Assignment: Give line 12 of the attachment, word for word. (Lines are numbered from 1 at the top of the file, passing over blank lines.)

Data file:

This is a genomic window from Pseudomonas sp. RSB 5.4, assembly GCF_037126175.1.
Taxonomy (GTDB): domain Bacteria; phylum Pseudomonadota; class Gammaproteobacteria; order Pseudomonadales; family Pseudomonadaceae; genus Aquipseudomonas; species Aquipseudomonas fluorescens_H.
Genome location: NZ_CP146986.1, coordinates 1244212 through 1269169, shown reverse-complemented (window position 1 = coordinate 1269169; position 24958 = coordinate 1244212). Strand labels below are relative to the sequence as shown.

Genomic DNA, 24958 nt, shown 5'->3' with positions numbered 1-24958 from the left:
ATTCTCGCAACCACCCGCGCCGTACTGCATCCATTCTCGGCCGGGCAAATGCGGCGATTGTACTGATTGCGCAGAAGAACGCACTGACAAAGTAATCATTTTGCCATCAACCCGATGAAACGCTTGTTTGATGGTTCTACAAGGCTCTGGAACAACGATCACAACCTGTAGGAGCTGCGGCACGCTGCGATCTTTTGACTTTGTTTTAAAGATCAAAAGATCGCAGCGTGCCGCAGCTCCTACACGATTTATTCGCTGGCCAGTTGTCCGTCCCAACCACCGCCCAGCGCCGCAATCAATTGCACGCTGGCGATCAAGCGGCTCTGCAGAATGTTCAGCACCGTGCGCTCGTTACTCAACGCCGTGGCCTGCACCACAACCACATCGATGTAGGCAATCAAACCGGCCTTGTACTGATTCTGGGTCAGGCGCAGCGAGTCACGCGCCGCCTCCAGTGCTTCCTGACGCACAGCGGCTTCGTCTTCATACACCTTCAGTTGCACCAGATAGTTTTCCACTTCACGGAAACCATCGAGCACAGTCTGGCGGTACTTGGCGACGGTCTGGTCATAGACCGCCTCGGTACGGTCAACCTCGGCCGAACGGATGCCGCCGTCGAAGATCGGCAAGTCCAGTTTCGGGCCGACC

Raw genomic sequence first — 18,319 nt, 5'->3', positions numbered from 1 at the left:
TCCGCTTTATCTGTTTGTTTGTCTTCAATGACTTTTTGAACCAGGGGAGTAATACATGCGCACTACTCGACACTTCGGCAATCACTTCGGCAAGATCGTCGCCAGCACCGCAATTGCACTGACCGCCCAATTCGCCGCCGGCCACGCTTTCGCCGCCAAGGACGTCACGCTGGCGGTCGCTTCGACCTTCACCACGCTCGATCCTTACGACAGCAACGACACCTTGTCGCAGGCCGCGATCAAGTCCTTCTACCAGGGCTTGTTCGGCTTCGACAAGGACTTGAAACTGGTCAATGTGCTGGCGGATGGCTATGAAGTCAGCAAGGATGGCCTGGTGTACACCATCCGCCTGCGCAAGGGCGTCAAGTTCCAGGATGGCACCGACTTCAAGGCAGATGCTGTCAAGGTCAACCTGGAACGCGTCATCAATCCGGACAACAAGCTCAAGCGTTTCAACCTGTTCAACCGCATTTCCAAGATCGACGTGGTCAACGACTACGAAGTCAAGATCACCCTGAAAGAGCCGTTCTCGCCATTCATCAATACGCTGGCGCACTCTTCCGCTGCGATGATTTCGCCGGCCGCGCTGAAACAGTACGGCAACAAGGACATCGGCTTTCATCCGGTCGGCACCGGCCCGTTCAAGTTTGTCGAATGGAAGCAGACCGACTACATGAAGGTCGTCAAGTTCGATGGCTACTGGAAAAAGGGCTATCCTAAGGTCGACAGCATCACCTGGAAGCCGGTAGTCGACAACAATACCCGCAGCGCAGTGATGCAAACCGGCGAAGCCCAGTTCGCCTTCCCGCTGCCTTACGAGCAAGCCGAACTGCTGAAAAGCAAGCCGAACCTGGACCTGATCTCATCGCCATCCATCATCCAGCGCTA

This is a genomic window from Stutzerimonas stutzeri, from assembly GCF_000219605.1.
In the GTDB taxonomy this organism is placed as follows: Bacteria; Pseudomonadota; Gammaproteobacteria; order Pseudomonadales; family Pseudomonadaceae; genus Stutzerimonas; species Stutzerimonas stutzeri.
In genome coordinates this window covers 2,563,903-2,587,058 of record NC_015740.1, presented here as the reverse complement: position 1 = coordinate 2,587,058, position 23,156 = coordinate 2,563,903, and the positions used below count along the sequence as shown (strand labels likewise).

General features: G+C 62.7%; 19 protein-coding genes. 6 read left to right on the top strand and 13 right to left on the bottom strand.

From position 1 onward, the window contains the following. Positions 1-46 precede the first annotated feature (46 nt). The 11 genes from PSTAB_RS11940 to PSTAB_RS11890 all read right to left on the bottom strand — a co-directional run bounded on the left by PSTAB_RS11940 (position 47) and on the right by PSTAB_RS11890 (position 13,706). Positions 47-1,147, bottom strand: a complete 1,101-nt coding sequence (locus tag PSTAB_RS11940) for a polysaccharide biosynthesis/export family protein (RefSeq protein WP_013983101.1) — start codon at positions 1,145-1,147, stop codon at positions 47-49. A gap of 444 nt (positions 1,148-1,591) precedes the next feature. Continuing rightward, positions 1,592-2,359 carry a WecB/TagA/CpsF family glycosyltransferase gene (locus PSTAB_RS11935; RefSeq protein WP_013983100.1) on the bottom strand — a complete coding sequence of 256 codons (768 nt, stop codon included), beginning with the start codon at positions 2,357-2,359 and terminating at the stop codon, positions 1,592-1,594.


From position 1 onward, the window contains the following. Positions 1-46 precede the first annotated feature (46 nt). The 11 genes from PSTAB_RS11940 to PSTAB_RS11890 all read right to left on the bottom strand — a co-directional run bounded on the left by PSTAB_RS11940 (position 47) and on the right by PSTAB_RS11890 (position 13,706). Positions 47-1,147, bottom strand: a complete 1,101-nt coding sequence (locus tag PSTAB_RS11940) for a polysaccharide biosynthesis/export family protein (RefSeq protein WP_013983101.1) — start codon at positions 1,145-1,147, stop codon at positions 47-49. A gap of 444 nt (positions 1,148-1,591) precedes the next feature. Continuing rightward, positions 1,592-2,359 carry a WecB/TagA/CpsF family glycosyltransferase gene (locus PSTAB_RS11935; RefSeq protein WP_013983100.1) on the bottom strand — a complete coding sequence of 256 codons (768 nt, stop codon included), beginning with the start codon at positions 2,357-2,359 and terminating at the stop codon, positions 1,592-1,594.